Dear Parents of Special-Needs Children I’ve Taught In the Past,
I need to make a big apology. You see, I’ve been teaching now for fourteen years, but I have only just recently joined your ranks.
I didn’t know. Not even a clue. I thought, mistakenly, that having two special-needs children in my family made me more sensitive to your needs as a parent. It didn’t. And I’m so sorry for operating under the assumption that I did. I’m not attempting verbal self-flagellation here. I meant well. I knew a lot about autism and some about other special-needs conditions. I did care about your child. And I did want to do right by him. But, like a lot of teachers who Just Don’t Get It, I thought doing right by him meant giving him extra time on assignments and not allowing him to fail my class. I thought being extra nice and seating her at the front of the room was what you needed from me.
But you needed more. And I didn’t understand that. You needed communication. A lot of it. You needed me to understand your depth of worry. You needed me to understand that, if you’ve met one special-needs child, you’ve met one special-needs child. You needed me to understand that I was teaching your child, not an I.E.P. You needed to know, not assume, that I would go out on a limb to make sure your child’s needs were met all over the school and not just in my classroom. You needed to not worry that, when your back was turned, I was still doing everything that I promised as well as thinking of better ways to meet your child’s needs. You needed to talk about your child in meetings and not worry about the clock.
I know better now. In just a few months, I am going to be placing my special little boy into the hands of the public school system. Because he is non-verbal, I will have no way of literally knowing how his day went, if he is being treated well, and if those to whom I am entrusting his care really do care about him. This kind of fear is paralyzing. And more so because I know just how little training (read almost none) that most of the staff in a public school have in dealing with children like my son. They, too, will mean well. But they won’t know. They won’t get it. I now know why you carry The Binder of Epic Proportions to every meeting. Mine is getting bigger by the day.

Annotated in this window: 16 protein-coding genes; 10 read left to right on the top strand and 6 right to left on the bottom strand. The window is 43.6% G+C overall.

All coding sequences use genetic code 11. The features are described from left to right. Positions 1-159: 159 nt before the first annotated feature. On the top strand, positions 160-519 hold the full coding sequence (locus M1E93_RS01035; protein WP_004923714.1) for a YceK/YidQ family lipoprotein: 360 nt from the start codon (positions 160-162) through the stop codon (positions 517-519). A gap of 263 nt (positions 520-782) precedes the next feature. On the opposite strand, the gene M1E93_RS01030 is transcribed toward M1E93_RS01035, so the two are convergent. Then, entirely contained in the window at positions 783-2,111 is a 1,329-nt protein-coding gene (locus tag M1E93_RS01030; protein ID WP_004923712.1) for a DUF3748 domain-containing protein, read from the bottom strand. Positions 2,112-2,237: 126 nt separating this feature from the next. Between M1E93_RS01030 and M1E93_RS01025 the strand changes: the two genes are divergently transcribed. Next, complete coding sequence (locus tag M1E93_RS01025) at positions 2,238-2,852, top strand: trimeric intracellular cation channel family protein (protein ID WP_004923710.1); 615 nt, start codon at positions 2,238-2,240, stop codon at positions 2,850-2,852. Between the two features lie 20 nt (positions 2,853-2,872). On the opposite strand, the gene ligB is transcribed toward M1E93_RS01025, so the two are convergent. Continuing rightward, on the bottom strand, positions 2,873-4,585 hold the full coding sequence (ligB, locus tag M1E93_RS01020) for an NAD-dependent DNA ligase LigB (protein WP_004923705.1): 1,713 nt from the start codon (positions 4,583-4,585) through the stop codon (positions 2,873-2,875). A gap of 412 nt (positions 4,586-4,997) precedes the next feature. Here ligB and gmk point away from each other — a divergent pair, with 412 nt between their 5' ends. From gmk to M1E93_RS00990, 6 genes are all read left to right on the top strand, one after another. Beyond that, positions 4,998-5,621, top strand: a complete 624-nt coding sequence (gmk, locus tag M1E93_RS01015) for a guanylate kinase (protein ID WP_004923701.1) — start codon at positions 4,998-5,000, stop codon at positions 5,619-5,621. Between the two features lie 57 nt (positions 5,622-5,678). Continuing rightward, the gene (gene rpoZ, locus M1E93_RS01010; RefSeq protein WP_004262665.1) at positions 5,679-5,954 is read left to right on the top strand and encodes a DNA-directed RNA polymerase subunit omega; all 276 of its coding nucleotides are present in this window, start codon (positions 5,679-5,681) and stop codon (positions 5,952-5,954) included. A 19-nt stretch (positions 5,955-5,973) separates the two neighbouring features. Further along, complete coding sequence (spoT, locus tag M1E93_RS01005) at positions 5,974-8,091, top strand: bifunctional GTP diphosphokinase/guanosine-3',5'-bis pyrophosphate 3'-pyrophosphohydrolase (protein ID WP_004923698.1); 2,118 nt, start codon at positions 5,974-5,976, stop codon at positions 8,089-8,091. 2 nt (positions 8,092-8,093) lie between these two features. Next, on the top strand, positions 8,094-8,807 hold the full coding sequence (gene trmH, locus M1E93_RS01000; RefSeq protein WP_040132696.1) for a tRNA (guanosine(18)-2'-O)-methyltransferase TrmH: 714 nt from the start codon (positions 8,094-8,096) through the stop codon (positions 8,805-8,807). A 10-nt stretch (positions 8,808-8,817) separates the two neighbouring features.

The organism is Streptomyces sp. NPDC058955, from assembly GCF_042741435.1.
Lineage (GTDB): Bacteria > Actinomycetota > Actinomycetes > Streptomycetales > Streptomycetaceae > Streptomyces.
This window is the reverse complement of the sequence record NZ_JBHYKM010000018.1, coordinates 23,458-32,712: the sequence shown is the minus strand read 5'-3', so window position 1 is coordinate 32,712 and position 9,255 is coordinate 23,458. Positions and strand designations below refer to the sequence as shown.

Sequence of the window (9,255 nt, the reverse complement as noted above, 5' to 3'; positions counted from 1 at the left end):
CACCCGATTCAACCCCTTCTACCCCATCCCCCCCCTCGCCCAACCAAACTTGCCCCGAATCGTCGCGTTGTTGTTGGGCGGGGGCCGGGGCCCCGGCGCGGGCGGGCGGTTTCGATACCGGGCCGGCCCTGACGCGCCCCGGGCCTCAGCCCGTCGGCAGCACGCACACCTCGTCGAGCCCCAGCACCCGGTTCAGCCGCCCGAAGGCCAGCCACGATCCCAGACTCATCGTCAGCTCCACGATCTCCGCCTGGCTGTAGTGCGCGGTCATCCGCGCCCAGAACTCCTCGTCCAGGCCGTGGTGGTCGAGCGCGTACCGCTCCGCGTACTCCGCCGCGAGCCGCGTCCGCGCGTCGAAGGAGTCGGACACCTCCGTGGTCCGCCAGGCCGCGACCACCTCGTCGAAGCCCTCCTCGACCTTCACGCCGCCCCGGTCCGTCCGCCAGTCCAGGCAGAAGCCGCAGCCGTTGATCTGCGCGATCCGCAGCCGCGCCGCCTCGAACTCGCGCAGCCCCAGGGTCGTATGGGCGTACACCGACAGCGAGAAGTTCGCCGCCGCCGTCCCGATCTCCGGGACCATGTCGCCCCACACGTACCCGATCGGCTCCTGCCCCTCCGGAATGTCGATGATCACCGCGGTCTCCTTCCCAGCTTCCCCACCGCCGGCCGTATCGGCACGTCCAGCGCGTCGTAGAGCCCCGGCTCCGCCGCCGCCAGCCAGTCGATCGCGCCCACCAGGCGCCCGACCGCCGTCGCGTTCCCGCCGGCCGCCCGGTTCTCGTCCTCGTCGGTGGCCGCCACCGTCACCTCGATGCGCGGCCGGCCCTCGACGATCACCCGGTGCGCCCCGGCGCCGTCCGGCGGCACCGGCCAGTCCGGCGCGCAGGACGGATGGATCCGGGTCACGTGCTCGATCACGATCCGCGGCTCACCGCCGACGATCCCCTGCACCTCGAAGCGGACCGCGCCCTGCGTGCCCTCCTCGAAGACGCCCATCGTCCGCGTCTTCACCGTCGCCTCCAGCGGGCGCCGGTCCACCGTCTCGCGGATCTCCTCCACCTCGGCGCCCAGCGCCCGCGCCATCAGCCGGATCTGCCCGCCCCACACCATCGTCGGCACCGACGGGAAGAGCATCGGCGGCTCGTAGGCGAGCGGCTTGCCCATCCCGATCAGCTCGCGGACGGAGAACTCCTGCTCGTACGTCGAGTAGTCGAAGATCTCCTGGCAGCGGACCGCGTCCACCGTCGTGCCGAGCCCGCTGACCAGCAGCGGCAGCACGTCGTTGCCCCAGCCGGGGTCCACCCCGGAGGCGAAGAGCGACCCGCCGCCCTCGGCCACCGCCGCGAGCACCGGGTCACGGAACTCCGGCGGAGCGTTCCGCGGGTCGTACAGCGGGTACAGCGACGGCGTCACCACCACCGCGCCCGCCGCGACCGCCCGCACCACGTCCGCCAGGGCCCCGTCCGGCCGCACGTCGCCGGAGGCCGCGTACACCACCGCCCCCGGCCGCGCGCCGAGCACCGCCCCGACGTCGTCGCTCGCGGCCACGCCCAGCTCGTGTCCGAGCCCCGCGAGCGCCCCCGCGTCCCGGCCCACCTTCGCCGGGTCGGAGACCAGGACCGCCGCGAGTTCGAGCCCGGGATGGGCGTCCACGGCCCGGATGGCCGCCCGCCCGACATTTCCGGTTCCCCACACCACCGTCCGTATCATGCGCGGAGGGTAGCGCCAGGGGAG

I look back now at all of your children and wish that I had picked up the phone more, written quick notes home more often, challenged your child more often rather than less, and make you feel certain that someone else loved your baby in your absence. For that, I’m sorry. I promise to do better for those kids in the future. I promise to not assume anything about your child’s unique situation and needs. I won’t just react to bullying of your very different child. I will actively be on the lookout for it. I will remember your child and her possible confusion on activity bell schedule days. I will take more time each day to get to know her. I promise to do my best to push, cajole, educate, and even take to task my colleagues who don’t get it in the years to come. I pray that teacher training will improve in the future and that my son will reap the rewards of that. And I hope that I am just as patient, kind, and understanding with his teachers and schools as most of you were with us.
And those of you who weren’t? I get you too.
Your Child’s Former Teacher